The pace of work put a strain on the private astronaut mission to the ISS

The pace of work put a strain on the private astronaut mission to the ISS

WASHINGTON — The private astronauts who spent two weeks on the International Space Station in April said they tried to over-pack their schedules on the station, straining both themselves and the professional astronauts there.

At a May 13 press conference, the four people who flew to the station on Axiom Space’s Ax-1 mission said that while they had a good trip to the station, they overestimated how much work they had to do once they arrived at the station ISS could do April 9 for what was initially planned as an eight-day stay.

“Our schedule was very aggressive, especially early in the mission,” said Michael López-Alegría, a former NASA astronaut and current Axiom employee who commanded Ax-1. “In the beginning the pace was hectic.”

“In hindsight, we were way too aggressive with our schedule, especially for the first few days,” said Larry Connor, one of the three customers who accompanied López-Alegría on Ax-1. He gave an example of an experiment that was supposed to take two and a half hours based on pre-flight training, but ended up taking five hours.

López-Alegría thanked the four NASA and European Space Agency Crew-3 astronauts who were on the station during her visit for their support, calling them “extraordinarily helpful, kind, kind, sharing” during their stay. “I can’t say enough good things about her, and we really needed her.”

This affected the Crew 3 astronauts’ own work schedule. During a May 12 meeting of the Aerospace Safety Advisory Panel, Susan Helms, a former NASA astronaut on the panel, said the Ax-1 visit raised “no obvious safety issues” but that it impacted the astronauts’ performance.

“There was some real-time dynamics related to flight crew schedules with the addition of these four Axiom employees who had their own flight destinations,” she said. “In essence, the arrival of Axiom personnel appeared to have a greater than expected impact on the day-to-day workload of the International Space Station’s professional crew.”

While the Ax-1 mission enabled some new scientific discoveries and the ability to ship some NASA cargo back to Earth, “there was also some opportunity cost in the form of undue strain on ISS members on board and the mission leaders who support them.” on site,” said Helms. She recommended managing future private astronaut missions in “normalized processes” that fully integrate them into overall ISS activities.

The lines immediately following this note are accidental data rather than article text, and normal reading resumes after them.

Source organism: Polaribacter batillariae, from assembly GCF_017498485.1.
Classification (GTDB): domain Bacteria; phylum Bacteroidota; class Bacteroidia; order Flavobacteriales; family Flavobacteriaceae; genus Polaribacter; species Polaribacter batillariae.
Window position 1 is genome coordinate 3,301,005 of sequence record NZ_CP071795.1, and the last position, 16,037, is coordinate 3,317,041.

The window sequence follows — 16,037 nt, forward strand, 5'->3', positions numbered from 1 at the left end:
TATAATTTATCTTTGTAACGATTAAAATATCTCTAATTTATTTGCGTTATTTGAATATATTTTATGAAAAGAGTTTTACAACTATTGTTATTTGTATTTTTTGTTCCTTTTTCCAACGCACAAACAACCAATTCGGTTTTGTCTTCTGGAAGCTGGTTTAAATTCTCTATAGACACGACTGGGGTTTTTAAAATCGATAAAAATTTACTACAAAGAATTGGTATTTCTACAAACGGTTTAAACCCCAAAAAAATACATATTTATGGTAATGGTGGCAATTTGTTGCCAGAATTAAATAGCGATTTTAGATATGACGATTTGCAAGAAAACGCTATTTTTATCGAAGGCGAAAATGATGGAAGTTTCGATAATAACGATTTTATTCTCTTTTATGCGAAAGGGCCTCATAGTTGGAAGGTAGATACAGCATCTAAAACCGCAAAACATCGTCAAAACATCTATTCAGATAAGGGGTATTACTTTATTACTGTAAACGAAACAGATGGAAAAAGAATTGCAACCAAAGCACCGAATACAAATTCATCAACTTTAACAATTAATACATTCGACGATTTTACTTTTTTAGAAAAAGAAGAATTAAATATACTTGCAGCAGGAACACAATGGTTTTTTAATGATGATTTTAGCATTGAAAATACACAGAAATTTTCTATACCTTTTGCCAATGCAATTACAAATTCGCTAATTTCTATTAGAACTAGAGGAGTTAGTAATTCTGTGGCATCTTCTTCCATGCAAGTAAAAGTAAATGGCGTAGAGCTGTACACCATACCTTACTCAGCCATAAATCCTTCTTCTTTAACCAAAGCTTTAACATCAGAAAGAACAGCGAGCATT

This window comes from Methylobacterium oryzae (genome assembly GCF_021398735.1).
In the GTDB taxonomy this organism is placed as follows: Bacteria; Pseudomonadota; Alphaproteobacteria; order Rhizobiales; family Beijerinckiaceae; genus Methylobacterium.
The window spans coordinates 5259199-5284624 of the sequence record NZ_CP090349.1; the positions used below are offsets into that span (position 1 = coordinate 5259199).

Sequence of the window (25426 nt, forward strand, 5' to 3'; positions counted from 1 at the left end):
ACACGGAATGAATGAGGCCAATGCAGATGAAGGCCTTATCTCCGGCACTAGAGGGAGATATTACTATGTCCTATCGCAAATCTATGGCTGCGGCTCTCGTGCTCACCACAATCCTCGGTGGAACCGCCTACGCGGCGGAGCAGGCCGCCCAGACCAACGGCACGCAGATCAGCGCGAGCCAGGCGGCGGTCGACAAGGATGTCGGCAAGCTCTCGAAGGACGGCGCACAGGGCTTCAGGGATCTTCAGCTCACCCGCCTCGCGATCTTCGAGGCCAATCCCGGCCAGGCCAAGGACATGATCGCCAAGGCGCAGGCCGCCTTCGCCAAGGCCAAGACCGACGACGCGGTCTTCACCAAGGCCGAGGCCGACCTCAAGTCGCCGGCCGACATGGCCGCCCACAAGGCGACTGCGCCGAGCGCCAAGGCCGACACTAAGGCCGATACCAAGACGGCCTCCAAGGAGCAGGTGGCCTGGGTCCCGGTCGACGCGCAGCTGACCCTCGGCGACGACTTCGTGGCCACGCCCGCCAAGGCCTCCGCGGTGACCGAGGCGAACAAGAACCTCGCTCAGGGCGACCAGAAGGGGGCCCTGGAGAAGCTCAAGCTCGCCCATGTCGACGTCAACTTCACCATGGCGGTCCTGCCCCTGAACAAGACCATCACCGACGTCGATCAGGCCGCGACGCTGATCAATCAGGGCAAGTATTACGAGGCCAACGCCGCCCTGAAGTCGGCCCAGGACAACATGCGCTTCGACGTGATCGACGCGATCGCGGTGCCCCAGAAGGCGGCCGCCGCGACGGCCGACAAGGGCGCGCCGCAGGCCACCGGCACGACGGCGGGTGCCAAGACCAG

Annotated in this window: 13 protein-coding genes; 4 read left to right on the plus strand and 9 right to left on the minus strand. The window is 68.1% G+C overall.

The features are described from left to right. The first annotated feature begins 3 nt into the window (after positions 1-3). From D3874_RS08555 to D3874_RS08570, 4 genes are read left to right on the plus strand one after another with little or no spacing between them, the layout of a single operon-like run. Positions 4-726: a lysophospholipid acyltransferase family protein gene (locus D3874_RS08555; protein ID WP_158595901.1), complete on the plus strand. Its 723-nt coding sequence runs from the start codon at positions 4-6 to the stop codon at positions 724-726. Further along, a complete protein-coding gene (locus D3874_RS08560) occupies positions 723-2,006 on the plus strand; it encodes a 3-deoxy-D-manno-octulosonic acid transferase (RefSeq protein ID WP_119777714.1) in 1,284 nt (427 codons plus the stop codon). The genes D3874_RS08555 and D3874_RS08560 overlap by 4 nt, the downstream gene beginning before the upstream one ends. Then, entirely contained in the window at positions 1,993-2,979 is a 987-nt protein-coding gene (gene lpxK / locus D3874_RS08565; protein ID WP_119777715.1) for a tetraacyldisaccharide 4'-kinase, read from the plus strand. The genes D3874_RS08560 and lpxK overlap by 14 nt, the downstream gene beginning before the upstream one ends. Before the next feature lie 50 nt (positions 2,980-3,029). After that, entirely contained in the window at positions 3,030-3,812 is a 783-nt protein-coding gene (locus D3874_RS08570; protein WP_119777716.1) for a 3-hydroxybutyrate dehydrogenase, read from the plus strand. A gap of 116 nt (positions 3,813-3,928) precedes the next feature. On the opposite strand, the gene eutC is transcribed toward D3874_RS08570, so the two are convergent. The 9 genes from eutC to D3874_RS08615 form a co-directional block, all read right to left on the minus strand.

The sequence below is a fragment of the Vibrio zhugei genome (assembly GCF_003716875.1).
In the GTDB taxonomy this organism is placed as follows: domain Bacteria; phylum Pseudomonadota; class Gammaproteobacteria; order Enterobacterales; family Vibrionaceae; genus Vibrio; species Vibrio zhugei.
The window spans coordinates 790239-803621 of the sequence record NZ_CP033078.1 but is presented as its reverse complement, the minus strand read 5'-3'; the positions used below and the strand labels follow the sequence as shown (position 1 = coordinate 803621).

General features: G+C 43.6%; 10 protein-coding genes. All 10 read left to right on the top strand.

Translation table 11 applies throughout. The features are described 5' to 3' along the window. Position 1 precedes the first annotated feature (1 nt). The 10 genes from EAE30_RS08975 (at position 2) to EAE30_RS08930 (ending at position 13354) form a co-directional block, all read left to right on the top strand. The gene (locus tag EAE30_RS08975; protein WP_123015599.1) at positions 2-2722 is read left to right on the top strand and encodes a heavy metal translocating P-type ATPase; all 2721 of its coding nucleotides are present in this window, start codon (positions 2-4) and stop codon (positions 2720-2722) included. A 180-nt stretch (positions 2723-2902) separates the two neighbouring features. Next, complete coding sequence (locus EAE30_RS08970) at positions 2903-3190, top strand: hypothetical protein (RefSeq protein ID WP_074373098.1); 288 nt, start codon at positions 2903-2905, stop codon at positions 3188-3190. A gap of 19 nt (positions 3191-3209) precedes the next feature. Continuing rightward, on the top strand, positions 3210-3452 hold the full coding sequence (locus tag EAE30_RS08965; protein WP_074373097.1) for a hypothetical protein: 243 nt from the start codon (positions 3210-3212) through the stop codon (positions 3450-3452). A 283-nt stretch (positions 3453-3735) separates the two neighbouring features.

“It is our responsibility to reduce our burden on the crew,” Michael Suffredini, president and chief executive officer of Axiom Space, said at the news conference, saying it was part of “lessons learned” talks with NASA and SpaceX, which will guide future missions will affect to the station. “Over time we will reduce the workload for the crew.”

One way to reduce this burden is to spread the work out over a longer stay. The Ax-1 mission ended up spending more than 15 days on the ISS instead of the original 8 days due to unfavorable weather conditions at landing sites off the coast of Florida.

“It was a blessing to have extra time,” said López-Alegría. “I think we were so focused on research and outreach for the first 8 or 10 days in orbit that we needed the extra time to complete the experience by having time to look out the window, socializing with friends and take in family, just enjoying the sensation.”

Suffredini said longer missions must fit into a busy schedule on the ISS and address issues such as the impact on the life support system when 11 people are there for an extended period of time. However, he noted that Axiom has planned 30-day missions to the station and would like to go up to 60 days.

“This flight was really incredibly successful,” he said. “From our point of view, we’re going to be a little bit more efficient, train a little bit differently and do a few things to improve the timeline.”

He added that since Ax-1, the company has sold three seats for future missions, including an agreement with the United Arab Emirates announced on April 29 to fly an Emirati astronaut on a long-duration mission, with a NASA-provided seat in the Exchange for a Soyuz Seat Axiom had previously purchased from Roscosmos. He declined to disclose the other customers who signed up.

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